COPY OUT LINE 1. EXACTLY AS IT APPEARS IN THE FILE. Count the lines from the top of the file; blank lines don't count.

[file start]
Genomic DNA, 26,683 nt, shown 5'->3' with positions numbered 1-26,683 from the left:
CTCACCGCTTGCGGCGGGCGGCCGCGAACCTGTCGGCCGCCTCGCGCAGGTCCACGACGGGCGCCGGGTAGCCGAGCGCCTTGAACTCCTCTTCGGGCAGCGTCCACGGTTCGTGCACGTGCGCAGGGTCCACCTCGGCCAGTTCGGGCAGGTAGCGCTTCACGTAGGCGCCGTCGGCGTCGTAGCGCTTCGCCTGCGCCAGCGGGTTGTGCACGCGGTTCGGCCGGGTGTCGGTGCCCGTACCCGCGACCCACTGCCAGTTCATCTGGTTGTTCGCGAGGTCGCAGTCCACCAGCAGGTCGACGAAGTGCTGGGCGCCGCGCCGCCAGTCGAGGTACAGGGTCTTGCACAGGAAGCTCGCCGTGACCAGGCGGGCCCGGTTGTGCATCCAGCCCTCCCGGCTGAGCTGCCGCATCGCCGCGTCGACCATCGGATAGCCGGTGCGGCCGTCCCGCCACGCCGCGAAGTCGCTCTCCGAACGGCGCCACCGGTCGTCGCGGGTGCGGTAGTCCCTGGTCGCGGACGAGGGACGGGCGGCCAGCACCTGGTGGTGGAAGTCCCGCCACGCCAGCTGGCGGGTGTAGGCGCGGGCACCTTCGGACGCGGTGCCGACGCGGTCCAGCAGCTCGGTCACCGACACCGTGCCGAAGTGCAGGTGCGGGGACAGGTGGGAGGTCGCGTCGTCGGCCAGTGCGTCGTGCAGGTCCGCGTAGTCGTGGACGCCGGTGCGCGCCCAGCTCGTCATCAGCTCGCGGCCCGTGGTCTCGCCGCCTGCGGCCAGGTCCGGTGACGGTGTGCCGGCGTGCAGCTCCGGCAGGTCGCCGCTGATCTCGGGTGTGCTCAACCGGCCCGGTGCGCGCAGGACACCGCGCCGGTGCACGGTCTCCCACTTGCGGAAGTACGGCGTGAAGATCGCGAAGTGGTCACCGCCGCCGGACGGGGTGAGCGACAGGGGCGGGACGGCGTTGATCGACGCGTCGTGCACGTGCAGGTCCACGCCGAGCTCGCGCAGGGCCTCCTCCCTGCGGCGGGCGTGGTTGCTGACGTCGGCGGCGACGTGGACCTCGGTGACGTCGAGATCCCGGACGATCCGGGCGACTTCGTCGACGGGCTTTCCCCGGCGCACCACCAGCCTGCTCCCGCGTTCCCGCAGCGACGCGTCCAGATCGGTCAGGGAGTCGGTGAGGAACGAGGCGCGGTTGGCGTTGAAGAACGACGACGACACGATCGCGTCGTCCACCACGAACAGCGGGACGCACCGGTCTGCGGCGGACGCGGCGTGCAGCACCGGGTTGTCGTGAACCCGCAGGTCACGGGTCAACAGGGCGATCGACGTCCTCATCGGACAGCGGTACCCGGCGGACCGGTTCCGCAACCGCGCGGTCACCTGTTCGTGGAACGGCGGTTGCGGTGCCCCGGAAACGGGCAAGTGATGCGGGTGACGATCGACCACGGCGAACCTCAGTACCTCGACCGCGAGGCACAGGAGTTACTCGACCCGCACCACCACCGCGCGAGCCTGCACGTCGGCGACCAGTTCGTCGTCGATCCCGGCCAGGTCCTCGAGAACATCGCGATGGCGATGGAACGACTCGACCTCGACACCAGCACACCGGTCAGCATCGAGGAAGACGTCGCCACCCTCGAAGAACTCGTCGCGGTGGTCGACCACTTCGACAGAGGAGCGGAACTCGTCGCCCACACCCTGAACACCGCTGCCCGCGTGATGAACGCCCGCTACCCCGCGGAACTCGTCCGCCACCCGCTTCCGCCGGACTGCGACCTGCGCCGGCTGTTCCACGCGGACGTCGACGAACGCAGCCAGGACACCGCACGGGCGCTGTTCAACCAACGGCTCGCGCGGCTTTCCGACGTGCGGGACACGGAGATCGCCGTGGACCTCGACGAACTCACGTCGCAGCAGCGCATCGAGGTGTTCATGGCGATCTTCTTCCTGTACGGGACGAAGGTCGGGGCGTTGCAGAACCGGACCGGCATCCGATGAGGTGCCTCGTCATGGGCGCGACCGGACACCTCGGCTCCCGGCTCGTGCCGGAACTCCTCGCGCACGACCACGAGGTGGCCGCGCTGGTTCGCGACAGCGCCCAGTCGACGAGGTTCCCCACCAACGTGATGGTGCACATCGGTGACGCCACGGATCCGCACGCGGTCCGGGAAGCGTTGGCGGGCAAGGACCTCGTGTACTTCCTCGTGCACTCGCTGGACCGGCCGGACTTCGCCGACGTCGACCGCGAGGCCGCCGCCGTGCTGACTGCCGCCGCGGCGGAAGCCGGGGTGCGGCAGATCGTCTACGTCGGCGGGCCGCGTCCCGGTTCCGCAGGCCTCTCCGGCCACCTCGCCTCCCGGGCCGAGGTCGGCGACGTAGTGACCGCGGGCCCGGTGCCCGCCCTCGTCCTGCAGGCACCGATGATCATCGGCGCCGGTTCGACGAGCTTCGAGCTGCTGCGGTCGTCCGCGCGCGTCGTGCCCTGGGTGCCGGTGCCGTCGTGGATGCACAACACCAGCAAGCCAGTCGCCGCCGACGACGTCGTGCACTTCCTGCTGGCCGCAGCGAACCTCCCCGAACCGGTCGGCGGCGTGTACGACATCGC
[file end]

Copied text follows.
Genomic DNA, 26,683 nt, shown 5'->3' with positions numbered 1-26,683 from the left: